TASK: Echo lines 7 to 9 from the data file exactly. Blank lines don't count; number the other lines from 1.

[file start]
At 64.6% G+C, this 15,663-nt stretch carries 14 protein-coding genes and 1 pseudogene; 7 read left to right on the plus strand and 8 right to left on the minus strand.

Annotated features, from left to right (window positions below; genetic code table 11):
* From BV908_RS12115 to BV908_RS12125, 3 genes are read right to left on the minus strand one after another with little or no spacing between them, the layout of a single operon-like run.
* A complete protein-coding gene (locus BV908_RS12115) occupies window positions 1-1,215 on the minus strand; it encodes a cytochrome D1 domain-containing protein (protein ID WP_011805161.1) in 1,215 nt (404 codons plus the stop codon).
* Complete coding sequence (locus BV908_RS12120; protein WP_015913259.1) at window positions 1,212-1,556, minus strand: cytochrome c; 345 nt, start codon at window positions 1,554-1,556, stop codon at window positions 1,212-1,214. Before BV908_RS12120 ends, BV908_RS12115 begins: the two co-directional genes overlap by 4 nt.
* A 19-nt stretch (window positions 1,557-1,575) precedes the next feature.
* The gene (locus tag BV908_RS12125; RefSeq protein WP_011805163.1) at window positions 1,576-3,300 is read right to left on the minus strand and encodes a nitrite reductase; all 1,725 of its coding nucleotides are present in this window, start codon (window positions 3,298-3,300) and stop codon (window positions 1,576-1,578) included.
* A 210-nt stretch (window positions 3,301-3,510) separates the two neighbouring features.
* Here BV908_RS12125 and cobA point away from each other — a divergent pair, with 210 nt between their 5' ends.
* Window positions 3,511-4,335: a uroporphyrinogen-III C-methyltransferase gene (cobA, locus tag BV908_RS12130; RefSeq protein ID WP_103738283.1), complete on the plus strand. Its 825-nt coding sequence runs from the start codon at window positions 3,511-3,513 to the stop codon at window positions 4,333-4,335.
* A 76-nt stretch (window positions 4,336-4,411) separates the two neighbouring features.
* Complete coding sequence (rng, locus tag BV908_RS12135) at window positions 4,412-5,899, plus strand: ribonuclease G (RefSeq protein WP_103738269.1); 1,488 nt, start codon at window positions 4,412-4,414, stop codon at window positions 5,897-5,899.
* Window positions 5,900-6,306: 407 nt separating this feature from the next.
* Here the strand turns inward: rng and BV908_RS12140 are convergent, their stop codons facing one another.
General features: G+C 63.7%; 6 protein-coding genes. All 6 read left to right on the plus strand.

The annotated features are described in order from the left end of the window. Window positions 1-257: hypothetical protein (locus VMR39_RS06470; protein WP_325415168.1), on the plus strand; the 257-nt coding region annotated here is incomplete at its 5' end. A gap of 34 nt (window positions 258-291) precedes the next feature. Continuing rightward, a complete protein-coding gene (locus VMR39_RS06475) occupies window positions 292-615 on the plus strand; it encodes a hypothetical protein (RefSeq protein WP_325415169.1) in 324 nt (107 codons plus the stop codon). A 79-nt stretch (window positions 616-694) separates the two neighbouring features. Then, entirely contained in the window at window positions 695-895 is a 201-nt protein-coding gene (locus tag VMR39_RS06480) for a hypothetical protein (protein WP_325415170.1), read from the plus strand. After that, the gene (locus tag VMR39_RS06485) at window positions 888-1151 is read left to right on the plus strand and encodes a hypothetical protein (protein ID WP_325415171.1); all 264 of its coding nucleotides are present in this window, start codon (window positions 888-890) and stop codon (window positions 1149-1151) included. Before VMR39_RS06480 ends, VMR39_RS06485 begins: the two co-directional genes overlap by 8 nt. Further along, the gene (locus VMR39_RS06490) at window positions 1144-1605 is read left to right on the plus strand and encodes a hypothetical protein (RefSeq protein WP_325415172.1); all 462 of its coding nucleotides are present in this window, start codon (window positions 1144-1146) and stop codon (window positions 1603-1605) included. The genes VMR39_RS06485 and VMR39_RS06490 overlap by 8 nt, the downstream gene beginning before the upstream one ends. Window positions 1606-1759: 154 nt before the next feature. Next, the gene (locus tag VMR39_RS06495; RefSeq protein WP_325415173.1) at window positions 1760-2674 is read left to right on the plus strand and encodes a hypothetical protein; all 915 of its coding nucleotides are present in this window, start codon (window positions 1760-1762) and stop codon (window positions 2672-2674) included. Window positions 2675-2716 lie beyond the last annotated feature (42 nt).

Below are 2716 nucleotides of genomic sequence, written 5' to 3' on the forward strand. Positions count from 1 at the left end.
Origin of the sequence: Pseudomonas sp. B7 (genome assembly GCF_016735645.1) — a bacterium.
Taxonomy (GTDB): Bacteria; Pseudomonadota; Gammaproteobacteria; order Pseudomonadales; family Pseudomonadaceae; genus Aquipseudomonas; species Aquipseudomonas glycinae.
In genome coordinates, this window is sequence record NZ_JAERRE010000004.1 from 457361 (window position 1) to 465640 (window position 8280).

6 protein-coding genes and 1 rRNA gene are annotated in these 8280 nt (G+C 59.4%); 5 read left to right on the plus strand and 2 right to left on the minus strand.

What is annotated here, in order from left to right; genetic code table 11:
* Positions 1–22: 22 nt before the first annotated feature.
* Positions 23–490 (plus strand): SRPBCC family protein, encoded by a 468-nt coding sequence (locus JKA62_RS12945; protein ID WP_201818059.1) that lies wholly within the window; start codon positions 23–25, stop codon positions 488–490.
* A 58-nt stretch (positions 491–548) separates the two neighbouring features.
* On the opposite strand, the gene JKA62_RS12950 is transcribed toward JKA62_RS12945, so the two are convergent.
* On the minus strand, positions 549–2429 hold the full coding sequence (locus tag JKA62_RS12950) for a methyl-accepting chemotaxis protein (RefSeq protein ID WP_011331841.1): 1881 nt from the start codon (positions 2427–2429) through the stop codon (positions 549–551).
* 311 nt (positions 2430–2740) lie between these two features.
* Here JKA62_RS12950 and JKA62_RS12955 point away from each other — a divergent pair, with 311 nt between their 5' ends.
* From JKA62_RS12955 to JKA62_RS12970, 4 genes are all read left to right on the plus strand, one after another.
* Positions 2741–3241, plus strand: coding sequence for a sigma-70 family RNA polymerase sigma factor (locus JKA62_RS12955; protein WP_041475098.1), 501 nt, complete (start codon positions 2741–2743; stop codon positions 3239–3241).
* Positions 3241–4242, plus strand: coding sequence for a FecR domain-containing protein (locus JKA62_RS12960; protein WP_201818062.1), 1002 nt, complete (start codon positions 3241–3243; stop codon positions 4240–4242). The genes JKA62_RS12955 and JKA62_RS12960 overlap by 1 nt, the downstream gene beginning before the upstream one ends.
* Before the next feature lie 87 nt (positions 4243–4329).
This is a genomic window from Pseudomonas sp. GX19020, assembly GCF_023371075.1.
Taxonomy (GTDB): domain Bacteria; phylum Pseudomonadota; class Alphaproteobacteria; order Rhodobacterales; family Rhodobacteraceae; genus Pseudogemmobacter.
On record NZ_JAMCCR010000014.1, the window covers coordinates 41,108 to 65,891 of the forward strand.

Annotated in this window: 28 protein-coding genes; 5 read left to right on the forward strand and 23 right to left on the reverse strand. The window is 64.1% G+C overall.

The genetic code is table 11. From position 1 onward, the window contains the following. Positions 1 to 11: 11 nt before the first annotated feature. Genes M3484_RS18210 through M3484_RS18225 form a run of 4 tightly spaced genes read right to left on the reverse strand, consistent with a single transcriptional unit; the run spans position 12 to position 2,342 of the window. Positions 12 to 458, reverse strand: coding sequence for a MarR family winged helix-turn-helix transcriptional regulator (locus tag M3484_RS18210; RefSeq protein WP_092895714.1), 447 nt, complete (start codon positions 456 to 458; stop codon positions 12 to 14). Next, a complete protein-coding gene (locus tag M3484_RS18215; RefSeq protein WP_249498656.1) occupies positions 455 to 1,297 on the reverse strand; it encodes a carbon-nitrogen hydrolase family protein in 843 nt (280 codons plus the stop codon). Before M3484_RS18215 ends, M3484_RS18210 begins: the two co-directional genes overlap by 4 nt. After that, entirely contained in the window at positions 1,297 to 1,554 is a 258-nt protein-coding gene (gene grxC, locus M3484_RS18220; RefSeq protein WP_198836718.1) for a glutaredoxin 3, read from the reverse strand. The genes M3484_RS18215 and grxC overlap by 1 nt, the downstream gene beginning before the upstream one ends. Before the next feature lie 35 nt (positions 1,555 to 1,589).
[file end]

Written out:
* The gene (locus tag BV908_RS12125; RefSeq protein WP_011805163.1) at window positions 1,576-3,300 is read right to left on the minus strand and encodes a nitrite reductase; all 1,725 of its coding nucleotides are present in this window, start codon (window positions 3,298-3,300) and stop codon (window positions 1,576-1,578) included.
* A 210-nt stretch (window positions 3,301-3,510) separates the two neighbouring features.
* Here BV908_RS12125 and cobA point away from each other — a divergent pair, with 210 nt between their 5' ends.